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Title: Geography, Host Genetics, and Cross‐Domain Microbial Networks Structure the Skin Microbiota of Fragmented Brazilian Atlantic Forest Frog Populations

The host‐associated microbiome plays a significant role in health. However, the roles of factors such as host genetics and microbial interactions in determining microbiome diversity remain unclear. We examined these factors using amplicon‐based sequencing of 175Thoropa taophorafrog skin swabs collected from a naturally fragmented landscape in southeastern Brazil. Specifically, we examined (1) the effects of geography and host genetics on microbiome diversity and structure; (2) the structure of microbial eukaryotic and bacterial co‐occurrence networks; and (3) co‐occurrence between microeukaryotes with bacterial OTUs known to affect growth of the fungal pathogenBatrachochytrium dendrobatidis(Bd). While bacterial alpha diversity varied by both site type and host MHC IIB genotype, microeukaryotic alpha diversity varied only by site type. However, bacteria and microeukaryote composition showed variation according to both site type and host MHC IIB genotype. Our network analysis showed the highest connectivity when both eukaryotes and bacteria were included, implying that ecological interactions may occur among domains. Lastly, anti‐Bdbacteria were not broadly negatively co‐associated with the fungal microbiome and were positively associated with potential amphibian parasites. Our findings emphasize the importance of considering both domains in microbiome research and suggest that for effective probiotic strategies for amphibian disease management, considering potential interactions among all members of the microbiome is crucial.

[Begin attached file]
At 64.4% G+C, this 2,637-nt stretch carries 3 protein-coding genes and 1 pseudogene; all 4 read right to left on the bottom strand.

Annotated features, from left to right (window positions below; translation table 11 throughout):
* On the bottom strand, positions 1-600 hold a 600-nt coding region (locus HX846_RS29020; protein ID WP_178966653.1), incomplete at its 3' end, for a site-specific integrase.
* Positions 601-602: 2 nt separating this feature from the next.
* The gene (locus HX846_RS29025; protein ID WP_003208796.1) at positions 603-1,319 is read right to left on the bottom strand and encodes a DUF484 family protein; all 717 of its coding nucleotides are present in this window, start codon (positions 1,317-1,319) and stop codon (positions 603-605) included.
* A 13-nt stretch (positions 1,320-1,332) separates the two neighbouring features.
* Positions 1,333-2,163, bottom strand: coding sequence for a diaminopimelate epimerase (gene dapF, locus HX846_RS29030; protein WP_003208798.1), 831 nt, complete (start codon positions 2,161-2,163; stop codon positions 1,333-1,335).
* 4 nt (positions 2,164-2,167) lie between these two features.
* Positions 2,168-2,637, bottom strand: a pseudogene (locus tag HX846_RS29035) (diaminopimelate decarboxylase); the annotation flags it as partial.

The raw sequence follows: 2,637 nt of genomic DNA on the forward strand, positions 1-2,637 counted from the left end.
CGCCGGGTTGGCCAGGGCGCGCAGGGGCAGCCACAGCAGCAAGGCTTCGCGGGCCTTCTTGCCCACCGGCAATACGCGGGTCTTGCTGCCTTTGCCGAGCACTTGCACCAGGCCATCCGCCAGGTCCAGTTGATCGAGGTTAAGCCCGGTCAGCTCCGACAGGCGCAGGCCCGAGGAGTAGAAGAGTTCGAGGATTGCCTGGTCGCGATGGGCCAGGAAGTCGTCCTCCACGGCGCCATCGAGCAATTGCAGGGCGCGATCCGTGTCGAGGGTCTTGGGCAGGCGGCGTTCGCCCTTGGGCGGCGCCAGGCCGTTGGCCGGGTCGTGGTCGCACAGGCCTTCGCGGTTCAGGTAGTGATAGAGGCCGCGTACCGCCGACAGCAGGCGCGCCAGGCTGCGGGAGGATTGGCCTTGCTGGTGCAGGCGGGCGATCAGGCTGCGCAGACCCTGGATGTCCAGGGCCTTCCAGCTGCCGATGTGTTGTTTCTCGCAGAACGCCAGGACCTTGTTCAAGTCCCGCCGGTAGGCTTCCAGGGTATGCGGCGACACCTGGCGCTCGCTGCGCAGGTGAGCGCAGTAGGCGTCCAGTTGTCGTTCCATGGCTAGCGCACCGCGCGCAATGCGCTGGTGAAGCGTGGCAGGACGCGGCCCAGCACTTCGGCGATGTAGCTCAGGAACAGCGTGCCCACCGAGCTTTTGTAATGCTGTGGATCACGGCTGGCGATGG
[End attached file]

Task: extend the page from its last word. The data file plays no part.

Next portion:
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Author(s) / Creator(s):
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Publisher / Repository:
Wiley Blackwell (John Wiley & Sons)
Date Published:
Journal Name:
Ecology and Evolution
Page Range / eLocation ID:
p. 9293-9307
Medium: X
Sponsoring Org:
National Science Foundation
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